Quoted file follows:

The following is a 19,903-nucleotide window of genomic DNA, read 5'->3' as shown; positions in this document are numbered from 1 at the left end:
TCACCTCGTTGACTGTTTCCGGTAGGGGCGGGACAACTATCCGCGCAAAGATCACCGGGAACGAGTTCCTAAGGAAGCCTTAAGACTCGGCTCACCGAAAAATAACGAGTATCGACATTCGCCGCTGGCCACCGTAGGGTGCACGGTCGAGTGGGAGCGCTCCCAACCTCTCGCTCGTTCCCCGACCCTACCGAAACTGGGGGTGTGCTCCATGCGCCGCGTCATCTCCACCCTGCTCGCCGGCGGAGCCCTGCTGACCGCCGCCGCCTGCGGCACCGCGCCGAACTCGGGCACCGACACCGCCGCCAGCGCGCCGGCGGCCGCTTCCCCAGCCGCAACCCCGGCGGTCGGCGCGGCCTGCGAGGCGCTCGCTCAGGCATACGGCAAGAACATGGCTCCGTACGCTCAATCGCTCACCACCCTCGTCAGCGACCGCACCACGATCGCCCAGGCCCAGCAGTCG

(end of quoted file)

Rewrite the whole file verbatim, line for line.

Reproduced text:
The following is a 19,903-nucleotide window of genomic DNA, read 5'->3' as shown; positions in this document are numbered from 1 at the left end:
TCACCTCGTTGACTGTTTCCGGTAGGGGCGGGACAACTATCCGCGCAAAGATCACCGGGAACGAGTTCCTAAGGAAGCCTTAAGACTCGGCTCACCGAAAAATAACGAGTATCGACATTCGCCGCTGGCCACCGTAGGGTGCACGGTCGAGTGGGAGCGCTCCCAACCTCTCGCTCGTTCCCCGACCCTACCGAAACTGGGGGTGTGCTCCATGCGCCGCGTCATCTCCACCCTGCTCGCCGGCGGAGCCCTGCTGACCGCCGCCGCCTGCGGCACCGCGCCGAACTCGGGCACCGACACCGCCGCCAGCGCGCCGGCGGCCGCTTCCCCAGCCGCAACCCCGGCGGTCGGCGCGGCCTGCGAGGCGCTCGCTCAGGCATACGGCAAGAACATGGCTCCGTACGCTCAATCGCTCACCACCCTCGTCAGCGACCGCACCACGATCGCCCAGGCCCAGCAGTCG